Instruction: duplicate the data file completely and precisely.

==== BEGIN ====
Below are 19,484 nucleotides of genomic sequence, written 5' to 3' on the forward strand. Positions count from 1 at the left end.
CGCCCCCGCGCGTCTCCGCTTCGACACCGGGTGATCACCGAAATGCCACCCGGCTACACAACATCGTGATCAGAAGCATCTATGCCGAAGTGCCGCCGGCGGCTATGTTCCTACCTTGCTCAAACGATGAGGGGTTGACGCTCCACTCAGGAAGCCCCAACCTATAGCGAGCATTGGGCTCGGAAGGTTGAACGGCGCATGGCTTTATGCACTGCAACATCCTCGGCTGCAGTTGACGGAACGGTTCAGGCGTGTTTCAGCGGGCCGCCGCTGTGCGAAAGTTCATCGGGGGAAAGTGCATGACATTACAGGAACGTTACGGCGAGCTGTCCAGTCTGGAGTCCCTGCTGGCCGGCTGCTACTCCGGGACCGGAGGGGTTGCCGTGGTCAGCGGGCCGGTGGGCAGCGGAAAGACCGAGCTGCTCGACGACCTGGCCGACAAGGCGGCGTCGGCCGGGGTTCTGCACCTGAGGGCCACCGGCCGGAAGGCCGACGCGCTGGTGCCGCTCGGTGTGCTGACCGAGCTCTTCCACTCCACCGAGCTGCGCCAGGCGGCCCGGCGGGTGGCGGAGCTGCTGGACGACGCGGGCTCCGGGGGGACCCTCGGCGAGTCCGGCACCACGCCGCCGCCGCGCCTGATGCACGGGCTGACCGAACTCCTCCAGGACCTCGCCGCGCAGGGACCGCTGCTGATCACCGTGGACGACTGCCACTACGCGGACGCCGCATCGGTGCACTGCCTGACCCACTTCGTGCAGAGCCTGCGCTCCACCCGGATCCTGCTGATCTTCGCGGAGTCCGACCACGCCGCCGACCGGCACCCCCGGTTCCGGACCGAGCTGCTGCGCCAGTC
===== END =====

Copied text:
Below are 19,484 nucleotides of genomic sequence, written 5' to 3' on the forward strand. Positions count from 1 at the left end.
CGCCCCCGCGCGTCTCCGCTTCGACACCGGGTGATCACCGAAATGCCACCCGGCTACACAACATCGTGATCAGAAGCATCTATGCCGAAGTGCCGCCGGCGGCTATGTTCCTACCTTGCTCAAACGATGAGGGGTTGACGCTCCACTCAGGAAGCCCCAACCTATAGCGAGCATTGGGCTCGGAAGGTTGAACGGCGCATGGCTTTATGCACTGCAACATCCTCGGCTGCAGTTGACGGAACGGTTCAGGCGTGTTTCAGCGGGCCGCCGCTGTGCGAAAGTTCATCGGGGGAAAGTGCATGACATTACAGGAACGTTACGGCGAGCTGTCCAGTCTGGAGTCCCTGCTGGCCGGCTGCTACTCCGGGACCGGAGGGGTTGCCGTGGTCAGCGGGCCGGTGGGCAGCGGAAAGACCGAGCTGCTCGACGACCTGGCCGACAAGGCGGCGTCGGCCGGGGTTCTGCACCTGAGGGCCACCGGCCGGAAGGCCGACGCGCTGGTGCCGCTCGGTGTGCTGACCGAGCTCTTCCACTCCACCGAGCTGCGCCAGGCGGCCCGGCGGGTGGCGGAGCTGCTGGACGACGCGGGCTCCGGGGGGACCCTCGGCGAGTCCGGCACCACGCCGCCGCCGCGCCTGATGCACGGGCTGACCGAACTCCTCCAGGACCTCGCCGCGCAGGGACCGCTGCTGATCACCGTGGACGACTGCCACTACGCGGACGCCGCATCGGTGCACTGCCTGACCCACTTCGTGCAGAGCCTGCGCTCCACCCGGATCCTGCTGATCTTCGCGGAGTCCGACCACGCCGCCGACCGGCACCCCCGGTTCCGGACCGAGCTGCTGCGCCAGTC